Mr. Andrew Miller (Ellesmere Port and Neston): When I referred to this clause earlier, the hon. Member for Buckingham intervened on me and I undertook to think about his point and to respond. I have a lot of sympathy for his argument, as have several organisations including the British Computer Society, but I think that his solution is wrong for the problem. We must always keep in mind the word ``proportionate'' when considering our responsibilities in legislation, particularly human rights legislation. If we were to accept his solution, we could end up in the ridiculous position of dealing with the security of a cheap piece of plastic, such as a CD, floppy disk or tape, but not with the extremely valuable data it contained. That would create a problem of proportionality.

The solution lies somewhere in secondary legislation. It would be extremely helpful for the Minister to say unequivocally that at this stage there is no intention to incorporate the IT—

The Chairman: I am afraid that I must now ask the Minister to respond.

Mr. Charles Clarke: These amendments seek to limit the definition of security consultants to those offering advice about the taking of security precautions in relation to physical property. That would exclude those who advise on the security of information, and I interpret that to mean the IT sector. There has been concern in parts of that sector about how, if at all, the Bill applies to them. They are keen to establish whether the Government includes them in the definition of security consultant that is used in paragraph 5 of schedule 2. I had hoped to lay their fears to rest in a statement I made on Second Reading, but I am happy to restate the position. The definition used in the schedule is deliberately broad. We want it to remain useable in the face of changing security systems, in particular those using technology—and I acknowledge the point made by my hon. Friend the Member for Ellesmere Port and Neston (Mr. Miller). We also wish, as a fundamental principle, to ensure that the Bill targets the specialist providers of security services whom we want to regulate, but does not inadvertently catch groups who are not relevant to the aims of our policy.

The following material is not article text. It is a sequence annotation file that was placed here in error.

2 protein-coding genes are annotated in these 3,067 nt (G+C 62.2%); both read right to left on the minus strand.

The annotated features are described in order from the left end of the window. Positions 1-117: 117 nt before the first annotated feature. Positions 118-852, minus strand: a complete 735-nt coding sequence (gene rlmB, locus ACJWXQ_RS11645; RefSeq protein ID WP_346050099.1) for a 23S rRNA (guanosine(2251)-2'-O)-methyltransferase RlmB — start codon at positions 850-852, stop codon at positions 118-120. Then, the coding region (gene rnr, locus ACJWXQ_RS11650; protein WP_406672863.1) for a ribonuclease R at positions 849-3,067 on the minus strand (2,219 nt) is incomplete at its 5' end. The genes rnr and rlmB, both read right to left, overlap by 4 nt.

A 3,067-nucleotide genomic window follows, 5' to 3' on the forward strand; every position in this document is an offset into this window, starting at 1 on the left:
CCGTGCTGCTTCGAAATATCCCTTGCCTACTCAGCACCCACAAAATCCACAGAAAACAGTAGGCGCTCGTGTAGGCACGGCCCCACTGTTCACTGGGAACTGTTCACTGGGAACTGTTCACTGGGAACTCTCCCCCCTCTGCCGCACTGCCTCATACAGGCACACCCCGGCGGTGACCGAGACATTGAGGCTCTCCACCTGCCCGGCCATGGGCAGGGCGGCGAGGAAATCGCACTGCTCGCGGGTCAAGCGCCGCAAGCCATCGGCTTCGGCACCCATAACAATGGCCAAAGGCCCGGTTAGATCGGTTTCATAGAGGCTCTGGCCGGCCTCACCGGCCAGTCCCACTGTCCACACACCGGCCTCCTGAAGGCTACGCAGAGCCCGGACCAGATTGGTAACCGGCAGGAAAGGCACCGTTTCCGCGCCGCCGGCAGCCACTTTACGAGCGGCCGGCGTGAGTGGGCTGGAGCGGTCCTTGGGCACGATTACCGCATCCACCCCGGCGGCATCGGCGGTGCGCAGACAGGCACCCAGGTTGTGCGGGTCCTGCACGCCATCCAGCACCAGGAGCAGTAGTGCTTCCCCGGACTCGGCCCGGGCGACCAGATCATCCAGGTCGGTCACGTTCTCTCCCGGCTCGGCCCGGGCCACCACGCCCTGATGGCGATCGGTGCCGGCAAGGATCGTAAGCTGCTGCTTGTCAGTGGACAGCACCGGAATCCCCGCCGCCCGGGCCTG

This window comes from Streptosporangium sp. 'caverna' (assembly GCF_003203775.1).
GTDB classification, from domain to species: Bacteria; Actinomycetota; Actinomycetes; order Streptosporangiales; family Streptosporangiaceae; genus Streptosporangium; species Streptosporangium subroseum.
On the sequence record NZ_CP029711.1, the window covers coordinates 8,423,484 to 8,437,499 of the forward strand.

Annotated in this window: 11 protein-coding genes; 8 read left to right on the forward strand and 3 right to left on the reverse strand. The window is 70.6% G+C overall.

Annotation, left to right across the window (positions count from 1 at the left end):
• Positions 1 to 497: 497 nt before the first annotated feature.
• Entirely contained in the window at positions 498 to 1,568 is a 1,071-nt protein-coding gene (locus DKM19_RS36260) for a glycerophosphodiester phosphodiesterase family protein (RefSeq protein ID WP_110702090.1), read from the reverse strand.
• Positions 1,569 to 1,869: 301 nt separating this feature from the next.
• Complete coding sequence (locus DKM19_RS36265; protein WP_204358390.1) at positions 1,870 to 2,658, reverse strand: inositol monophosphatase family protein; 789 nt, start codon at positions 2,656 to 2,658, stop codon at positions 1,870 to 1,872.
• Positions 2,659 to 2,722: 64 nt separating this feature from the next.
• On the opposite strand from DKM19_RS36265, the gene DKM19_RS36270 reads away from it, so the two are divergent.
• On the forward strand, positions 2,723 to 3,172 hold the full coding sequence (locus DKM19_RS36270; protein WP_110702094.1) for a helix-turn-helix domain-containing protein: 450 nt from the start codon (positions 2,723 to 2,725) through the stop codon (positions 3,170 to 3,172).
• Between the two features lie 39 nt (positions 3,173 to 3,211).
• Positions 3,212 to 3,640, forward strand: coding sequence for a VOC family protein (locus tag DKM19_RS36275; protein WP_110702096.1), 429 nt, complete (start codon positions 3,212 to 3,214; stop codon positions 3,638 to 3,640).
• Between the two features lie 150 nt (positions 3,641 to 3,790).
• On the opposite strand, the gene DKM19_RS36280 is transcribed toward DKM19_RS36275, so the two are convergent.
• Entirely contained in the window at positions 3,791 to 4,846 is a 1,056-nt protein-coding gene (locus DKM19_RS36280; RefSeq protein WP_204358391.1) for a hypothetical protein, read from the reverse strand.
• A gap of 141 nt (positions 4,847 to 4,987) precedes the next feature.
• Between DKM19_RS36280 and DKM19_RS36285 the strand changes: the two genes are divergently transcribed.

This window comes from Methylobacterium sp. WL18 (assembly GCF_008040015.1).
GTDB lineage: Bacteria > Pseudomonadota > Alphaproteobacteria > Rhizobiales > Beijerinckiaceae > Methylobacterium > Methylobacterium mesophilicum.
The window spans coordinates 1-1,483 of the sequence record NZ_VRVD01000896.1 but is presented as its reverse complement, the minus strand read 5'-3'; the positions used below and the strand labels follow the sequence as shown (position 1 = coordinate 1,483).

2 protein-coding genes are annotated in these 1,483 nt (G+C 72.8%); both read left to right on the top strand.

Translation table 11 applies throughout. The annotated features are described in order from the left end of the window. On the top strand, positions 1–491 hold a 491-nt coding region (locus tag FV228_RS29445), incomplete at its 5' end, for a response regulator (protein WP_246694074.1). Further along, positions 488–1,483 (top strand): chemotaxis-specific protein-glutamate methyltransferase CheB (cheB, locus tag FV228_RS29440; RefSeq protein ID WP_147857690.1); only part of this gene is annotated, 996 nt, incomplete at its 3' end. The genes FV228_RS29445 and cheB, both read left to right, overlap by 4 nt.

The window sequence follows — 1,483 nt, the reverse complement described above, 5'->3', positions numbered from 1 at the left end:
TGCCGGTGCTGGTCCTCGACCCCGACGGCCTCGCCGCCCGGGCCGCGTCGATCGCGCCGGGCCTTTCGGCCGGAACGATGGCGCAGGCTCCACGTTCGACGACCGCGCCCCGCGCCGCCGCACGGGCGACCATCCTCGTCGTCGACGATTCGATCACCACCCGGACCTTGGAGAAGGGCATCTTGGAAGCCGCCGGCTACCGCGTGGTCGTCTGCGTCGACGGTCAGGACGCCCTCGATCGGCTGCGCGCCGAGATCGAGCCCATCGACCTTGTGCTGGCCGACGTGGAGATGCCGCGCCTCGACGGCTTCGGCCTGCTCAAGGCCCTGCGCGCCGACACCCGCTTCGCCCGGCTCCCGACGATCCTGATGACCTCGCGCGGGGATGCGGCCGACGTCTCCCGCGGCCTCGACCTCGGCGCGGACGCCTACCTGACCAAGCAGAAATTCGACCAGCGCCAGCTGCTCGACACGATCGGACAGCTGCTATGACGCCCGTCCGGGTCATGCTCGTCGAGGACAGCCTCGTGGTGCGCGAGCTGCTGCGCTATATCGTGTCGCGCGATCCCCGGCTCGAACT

The term security consultant, as used in paragraph 5 of schedule 2, means those who give advice about

    ``the taking of security precautions in relation to any risk to property or to the person''.

The licensing requirements under that definition will be brought into effect in due course by regulations, which will specify exactly which activities of security consultants are licensable. Activities not specified will not be licensable. However, as I said on Second Reading, I should like it to be clear to the industry and the Committee that the information security consultancy industry is not under threat of licensing at a future date under the Bill. I hope that that reassures my hon. Friend the Member for Ellesmere Port and Neston.

As I said on Second Reading, the Government believe that issues need to be explored with regard to confidence in the information security consultancy industry. That industry has a vital role to play in protecting the new economy from vandalism and other crimes. Our consideration of the Bill has started a valuable debate about how information security consultants can match or exceed the levels of confidence that the Bill will create for other security contractors. For that reason, the Department of Trade and Industry will consult the IT industry about the extent and effectiveness of existing precautions and about whether further action is required.

I look forward, as I hope the Committee does, to seeing the result of that consultation. I am certain that that is the best way forward, rather than the solution suggested in the amendments. I hope that I have convinced the hon. Member for Buckingham and that he will withdraw his amendment. We want to work with the industry, rather than against it, to solve these problems.